Howard Bath, PhD
Margot, age fourteen, stomps into her foster home yelling that she hates that school and will not be going back. “But you like it there,” her foster father replies, exasperated and a little worried. Margot screams and swears at him, “I hate them, and I hate you as well! You’re all f*****g stupid!” In rising anger, the foster father retorts, “You know you can’t use that language around here. Go to your room and do your homework, and you can forget about going out with your friends this weekend!” Margot screams abuse at him, kicks over a chair, and tearfully runs into her room slamming the door behind her.
Many of us provide care, support, and education for young people who have experienced abuse, neglect, separation from family, and exposure to domestic and community violence. This sort of adversity in childhood can lead to a lack of trust in adults and a range of behavioural, social, and learning problems. Such young people are also likely to struggle with the self-management of troubling emotions and impulses.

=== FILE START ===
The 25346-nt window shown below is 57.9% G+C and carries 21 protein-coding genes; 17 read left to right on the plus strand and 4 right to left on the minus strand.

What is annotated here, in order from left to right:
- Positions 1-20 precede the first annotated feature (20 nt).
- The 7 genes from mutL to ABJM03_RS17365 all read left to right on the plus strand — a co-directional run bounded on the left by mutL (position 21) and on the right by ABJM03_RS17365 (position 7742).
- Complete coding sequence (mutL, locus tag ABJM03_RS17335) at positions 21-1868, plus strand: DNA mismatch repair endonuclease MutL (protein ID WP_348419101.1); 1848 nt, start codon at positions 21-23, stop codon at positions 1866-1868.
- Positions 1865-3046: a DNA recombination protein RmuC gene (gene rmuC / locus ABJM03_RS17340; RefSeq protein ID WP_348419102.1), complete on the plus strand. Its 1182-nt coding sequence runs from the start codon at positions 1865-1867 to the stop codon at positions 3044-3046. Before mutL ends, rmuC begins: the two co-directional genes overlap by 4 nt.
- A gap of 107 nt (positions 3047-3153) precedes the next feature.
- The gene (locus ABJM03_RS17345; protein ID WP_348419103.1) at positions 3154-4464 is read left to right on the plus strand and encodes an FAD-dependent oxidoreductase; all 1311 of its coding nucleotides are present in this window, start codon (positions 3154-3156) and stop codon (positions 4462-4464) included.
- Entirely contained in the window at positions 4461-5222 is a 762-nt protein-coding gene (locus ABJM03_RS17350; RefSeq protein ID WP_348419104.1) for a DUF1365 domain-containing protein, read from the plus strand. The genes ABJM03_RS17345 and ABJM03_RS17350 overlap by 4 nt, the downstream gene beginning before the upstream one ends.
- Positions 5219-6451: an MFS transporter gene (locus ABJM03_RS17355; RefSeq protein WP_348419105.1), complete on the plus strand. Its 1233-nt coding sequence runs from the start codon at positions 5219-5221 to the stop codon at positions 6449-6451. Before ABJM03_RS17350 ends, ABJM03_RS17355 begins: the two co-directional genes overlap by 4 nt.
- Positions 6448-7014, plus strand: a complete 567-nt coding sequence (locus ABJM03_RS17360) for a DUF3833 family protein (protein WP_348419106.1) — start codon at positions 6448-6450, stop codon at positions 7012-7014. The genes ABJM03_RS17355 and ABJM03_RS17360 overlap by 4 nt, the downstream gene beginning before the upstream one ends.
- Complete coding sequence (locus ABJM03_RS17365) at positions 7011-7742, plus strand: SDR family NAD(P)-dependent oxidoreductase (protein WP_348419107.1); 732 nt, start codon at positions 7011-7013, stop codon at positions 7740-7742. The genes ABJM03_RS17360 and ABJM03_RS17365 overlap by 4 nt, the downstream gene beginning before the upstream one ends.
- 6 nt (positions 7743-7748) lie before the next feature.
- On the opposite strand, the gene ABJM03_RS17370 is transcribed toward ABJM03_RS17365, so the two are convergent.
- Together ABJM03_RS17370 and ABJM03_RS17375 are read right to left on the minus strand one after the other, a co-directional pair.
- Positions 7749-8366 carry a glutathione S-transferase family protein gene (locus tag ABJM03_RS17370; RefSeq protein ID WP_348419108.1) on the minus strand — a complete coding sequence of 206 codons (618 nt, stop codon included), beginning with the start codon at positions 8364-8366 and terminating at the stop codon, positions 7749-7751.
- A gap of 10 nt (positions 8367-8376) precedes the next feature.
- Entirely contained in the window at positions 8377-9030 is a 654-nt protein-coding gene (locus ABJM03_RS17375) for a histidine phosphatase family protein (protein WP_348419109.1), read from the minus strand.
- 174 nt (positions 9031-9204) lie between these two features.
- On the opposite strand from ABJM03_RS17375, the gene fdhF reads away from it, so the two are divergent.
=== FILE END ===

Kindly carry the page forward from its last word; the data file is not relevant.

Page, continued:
But what do you think is the Central Challenge—the one that we will all face, the one that we most need to understand and develop skills to overcome, the one that can undermine the best intentions of caring adults?
Learn more about the central challenge and bring hope and healing to the youth you serve by attending the training, Three Pillars of Transforming Care: Helping Kids Who Hurt. We can bring the training to you or join us at an upcoming event!
April 21-26, 2017, Victoria, BC
Harbour Towers Hotel and Suites
Network with leading-edge presenters and like-minded colleagues. Beneficial for all who work in prevention, treatment, and education with challenging children and youth.